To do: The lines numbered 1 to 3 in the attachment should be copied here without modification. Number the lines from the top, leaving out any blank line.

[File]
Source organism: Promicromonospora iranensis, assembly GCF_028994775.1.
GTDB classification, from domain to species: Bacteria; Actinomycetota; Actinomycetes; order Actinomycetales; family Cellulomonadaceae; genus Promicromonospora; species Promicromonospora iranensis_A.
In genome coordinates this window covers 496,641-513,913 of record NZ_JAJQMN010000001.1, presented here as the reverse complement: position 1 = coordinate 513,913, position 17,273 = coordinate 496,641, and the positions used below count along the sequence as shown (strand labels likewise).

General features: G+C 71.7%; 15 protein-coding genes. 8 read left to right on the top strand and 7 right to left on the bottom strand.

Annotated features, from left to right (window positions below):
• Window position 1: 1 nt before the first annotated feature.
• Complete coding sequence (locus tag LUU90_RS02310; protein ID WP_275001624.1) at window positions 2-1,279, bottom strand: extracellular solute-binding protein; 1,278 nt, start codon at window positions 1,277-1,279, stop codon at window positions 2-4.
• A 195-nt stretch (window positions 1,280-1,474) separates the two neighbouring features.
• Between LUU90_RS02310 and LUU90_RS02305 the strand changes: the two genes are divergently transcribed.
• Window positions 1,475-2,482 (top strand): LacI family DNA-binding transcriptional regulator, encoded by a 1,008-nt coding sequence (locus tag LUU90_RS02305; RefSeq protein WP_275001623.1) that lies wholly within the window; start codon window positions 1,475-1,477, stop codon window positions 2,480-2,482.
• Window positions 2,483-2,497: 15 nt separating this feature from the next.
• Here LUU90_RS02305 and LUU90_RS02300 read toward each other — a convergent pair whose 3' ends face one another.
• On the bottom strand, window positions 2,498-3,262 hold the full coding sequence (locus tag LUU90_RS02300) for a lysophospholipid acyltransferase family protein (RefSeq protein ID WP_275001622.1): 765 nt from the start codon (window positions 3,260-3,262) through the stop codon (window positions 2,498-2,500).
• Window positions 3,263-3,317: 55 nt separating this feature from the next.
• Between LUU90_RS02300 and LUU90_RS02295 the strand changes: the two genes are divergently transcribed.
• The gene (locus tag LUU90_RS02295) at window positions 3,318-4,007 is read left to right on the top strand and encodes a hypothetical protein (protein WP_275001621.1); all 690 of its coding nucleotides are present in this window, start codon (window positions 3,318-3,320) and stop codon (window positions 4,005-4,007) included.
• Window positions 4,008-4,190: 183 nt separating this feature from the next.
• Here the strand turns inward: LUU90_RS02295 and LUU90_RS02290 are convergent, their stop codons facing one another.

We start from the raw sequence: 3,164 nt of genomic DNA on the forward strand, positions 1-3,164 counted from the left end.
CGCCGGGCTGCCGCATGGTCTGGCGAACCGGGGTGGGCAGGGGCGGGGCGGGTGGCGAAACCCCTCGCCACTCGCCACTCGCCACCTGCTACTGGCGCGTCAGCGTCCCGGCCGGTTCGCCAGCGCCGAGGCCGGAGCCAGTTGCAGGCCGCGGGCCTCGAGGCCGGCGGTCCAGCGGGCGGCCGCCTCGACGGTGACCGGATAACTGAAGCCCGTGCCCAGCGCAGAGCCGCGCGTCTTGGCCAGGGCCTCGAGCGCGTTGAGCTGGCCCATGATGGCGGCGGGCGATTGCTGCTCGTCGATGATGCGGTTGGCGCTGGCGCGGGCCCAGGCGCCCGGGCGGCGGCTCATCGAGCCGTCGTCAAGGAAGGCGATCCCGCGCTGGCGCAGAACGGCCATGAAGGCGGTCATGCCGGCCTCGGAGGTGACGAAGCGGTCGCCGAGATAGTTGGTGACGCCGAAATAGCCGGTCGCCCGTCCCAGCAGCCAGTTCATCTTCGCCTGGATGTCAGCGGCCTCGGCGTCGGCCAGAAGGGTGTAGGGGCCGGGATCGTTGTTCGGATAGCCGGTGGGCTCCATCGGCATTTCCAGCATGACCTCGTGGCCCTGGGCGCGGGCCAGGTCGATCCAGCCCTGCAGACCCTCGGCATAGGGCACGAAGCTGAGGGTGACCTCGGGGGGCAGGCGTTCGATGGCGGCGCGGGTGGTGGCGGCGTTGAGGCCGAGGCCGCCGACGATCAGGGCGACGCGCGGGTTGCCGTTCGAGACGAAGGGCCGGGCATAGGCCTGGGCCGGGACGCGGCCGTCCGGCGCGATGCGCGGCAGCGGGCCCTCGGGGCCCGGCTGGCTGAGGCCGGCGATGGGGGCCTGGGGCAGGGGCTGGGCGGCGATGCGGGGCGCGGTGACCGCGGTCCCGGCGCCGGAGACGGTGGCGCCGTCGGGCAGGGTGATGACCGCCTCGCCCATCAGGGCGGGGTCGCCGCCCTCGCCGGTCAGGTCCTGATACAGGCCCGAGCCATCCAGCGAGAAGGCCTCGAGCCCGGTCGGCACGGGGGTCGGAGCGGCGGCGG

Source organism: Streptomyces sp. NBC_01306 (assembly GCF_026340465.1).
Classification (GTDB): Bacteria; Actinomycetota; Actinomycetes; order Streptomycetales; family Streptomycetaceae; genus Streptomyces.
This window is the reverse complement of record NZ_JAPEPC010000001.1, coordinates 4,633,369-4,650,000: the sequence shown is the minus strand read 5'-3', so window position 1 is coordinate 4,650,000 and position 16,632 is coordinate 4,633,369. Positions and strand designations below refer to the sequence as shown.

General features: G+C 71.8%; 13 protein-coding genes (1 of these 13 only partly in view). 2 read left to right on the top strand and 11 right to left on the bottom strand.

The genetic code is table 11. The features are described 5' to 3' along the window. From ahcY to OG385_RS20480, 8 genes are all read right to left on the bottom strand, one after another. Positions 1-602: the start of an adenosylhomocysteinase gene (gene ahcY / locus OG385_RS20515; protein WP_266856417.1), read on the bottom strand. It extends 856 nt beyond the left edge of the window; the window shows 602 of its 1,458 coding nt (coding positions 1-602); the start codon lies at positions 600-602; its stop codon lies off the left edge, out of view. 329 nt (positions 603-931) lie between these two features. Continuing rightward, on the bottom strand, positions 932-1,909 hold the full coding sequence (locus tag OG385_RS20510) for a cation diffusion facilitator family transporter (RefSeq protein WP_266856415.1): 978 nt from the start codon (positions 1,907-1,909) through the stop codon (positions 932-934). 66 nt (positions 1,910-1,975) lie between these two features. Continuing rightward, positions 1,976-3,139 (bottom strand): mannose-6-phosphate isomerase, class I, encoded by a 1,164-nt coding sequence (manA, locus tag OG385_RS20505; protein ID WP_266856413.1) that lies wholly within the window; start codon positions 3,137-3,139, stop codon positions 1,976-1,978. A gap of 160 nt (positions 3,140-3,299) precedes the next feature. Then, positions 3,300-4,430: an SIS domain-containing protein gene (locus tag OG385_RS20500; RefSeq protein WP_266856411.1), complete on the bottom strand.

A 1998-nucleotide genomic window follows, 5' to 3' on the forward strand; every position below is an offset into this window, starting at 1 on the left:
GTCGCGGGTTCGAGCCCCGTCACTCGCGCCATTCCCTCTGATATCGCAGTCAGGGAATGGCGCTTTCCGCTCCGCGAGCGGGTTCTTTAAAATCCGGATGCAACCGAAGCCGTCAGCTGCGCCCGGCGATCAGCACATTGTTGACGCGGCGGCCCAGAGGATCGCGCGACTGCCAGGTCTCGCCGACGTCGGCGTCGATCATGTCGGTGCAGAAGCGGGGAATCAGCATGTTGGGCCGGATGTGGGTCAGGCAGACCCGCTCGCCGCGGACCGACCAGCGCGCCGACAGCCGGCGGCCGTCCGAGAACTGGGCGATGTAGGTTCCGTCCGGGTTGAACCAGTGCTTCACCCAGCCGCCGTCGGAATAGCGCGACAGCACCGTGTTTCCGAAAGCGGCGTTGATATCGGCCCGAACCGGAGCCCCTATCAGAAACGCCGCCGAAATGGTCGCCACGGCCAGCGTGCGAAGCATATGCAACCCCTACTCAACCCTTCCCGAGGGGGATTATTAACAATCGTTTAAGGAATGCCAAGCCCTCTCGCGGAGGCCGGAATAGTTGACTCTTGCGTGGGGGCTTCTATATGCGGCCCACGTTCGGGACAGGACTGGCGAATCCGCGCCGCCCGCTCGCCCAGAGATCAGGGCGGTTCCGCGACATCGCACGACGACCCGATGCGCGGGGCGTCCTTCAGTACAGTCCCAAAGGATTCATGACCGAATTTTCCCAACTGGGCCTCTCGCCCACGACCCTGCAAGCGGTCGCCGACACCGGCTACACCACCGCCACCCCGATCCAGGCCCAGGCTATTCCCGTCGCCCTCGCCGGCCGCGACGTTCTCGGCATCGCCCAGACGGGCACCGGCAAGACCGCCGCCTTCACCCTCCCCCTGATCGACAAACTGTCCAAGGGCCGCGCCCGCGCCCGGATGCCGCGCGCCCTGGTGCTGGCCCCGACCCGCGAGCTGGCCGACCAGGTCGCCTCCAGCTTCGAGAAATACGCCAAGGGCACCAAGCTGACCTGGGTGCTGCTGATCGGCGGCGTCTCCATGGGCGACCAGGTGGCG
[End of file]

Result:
Source organism: Promicromonospora iranensis, assembly GCF_028994775.1.
GTDB classification, from domain to species: Bacteria; Actinomycetota; Actinomycetes; order Actinomycetales; family Cellulomonadaceae; genus Promicromonospora; species Promicromonospora iranensis_A.
In genome coordinates this window covers 496,641-513,913 of record NZ_JAJQMN010000001.1, presented here as the reverse complement: position 1 = coordinate 513,913, position 17,273 = coordinate 496,641, and the positions used below count along the sequence as shown (strand labels likewise).